Lung transplantation is an established treatment for patients with end-stage pulmonary disease from multiple causes (Orens and Garrity, 2009). The most common primary indications for adult lung transplantation identified by registry data from the International Society for Heart and Lung Transplantation (ISHLT) (n=45,689) were:

  • chronic obstructive pulmonary disease (COPD) (32%)
  • interstitial lung disease (ILD) (24%)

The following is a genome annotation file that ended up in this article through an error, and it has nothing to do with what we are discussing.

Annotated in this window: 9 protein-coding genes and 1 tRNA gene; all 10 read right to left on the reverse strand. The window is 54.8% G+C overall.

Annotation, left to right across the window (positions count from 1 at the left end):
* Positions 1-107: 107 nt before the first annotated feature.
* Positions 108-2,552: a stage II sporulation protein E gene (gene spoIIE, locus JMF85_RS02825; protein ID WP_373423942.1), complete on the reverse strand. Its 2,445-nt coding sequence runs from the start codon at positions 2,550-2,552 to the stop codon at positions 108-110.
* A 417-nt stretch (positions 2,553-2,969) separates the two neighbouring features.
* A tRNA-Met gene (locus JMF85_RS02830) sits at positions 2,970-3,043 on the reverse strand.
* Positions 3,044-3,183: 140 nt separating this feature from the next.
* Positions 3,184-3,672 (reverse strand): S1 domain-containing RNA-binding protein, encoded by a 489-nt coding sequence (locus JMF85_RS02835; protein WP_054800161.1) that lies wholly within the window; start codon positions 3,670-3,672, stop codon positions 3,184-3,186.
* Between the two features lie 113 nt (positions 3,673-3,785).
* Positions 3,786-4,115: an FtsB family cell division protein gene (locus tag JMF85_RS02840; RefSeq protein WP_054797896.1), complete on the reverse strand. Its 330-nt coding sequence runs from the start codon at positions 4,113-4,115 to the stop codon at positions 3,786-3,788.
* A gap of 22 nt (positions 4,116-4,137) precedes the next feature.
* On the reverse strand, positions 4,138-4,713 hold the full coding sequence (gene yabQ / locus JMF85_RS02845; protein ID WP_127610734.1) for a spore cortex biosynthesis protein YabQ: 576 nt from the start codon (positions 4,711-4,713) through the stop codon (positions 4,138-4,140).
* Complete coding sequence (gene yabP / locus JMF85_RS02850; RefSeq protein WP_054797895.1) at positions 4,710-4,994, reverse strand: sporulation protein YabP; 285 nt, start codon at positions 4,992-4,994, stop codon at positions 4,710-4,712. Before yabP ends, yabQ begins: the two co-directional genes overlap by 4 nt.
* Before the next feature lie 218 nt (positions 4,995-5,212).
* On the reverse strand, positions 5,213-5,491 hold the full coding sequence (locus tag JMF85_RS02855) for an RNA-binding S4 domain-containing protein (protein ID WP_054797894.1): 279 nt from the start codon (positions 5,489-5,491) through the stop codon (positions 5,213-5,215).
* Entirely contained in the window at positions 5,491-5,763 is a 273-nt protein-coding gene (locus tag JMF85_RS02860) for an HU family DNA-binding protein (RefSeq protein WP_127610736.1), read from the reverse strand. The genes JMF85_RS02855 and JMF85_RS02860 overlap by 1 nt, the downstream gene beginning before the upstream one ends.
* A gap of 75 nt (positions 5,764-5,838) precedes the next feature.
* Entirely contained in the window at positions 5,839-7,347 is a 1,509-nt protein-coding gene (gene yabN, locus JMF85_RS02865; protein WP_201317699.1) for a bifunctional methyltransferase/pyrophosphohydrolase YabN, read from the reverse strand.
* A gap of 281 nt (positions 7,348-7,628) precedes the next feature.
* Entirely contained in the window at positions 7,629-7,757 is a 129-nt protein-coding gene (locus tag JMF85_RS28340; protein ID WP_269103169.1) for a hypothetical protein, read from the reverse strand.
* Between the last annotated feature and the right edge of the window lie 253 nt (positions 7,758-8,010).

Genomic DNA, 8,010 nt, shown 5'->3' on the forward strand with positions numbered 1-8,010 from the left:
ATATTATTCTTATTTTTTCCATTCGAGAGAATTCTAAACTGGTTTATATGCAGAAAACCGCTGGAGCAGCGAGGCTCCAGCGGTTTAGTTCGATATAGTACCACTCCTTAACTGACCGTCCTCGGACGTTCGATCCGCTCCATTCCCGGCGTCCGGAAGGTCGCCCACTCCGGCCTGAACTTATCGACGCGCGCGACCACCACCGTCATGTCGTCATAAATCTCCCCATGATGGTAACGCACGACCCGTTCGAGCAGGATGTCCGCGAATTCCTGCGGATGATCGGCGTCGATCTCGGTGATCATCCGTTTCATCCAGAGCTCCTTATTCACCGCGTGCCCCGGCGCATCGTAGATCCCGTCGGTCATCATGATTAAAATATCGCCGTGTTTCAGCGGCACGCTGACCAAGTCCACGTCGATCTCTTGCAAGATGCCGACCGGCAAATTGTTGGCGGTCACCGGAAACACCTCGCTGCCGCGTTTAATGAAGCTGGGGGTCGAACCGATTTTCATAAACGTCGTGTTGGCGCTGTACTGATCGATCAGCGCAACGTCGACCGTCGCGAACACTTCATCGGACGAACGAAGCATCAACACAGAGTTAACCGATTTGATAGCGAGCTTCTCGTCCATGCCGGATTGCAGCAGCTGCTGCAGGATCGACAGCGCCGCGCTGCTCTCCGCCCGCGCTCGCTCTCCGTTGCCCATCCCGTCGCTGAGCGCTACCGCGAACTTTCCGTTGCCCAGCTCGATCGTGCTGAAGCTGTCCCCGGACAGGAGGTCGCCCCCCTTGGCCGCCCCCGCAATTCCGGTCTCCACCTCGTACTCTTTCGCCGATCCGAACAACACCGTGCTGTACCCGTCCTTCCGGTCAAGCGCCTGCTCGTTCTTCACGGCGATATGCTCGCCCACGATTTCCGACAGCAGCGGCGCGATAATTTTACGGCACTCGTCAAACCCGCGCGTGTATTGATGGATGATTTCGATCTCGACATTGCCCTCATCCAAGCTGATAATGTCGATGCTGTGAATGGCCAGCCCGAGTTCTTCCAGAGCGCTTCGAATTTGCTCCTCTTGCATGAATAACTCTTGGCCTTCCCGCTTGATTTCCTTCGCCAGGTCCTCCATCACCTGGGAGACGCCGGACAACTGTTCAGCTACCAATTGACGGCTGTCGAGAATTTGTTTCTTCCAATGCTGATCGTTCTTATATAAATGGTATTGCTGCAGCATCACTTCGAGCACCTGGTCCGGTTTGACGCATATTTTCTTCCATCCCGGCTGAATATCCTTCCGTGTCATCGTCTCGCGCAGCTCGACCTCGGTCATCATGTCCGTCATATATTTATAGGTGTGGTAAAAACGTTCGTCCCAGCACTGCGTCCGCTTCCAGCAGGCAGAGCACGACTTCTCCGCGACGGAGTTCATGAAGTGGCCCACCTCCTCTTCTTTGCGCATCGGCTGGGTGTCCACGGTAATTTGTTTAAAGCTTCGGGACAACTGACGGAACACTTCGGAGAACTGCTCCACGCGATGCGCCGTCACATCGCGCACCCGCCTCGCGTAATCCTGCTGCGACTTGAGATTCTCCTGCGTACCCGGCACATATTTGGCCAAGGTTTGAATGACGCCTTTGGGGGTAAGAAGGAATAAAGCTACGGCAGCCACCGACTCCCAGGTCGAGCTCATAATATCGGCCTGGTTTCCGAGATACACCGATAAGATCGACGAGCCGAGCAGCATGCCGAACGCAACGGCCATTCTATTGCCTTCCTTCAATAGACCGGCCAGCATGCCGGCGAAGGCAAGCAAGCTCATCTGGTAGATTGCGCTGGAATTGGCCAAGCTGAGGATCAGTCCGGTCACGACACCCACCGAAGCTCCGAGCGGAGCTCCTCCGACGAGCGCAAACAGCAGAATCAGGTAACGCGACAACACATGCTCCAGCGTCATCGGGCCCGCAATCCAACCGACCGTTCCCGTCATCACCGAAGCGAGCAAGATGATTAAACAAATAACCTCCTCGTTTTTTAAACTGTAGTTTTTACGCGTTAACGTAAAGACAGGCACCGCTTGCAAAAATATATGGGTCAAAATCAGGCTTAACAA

• cystic fibrosis (16%)
  • α1-anti-trypsin deficiency (5%) (Yusen et al., 2015).

Worldwide, between January 1982 and June 2014, ISHLT registry data for combined heart and lung transplants (n=3,356), showed that the most common indications were:

  • congenital heart disease (35%)
  • idiopathic pulmonary arterial hypertension (IPAH) (28%)
  • cystic fibrosis (14%) (Yusen et al., 2015).

Lung transplantation is associated with significant mortality and morbidity, and long-term survival is much lower than observed for patients receiving kidney, liver or heart transplants (Orens and Garrity, 2009; Fredericks et al., 2014).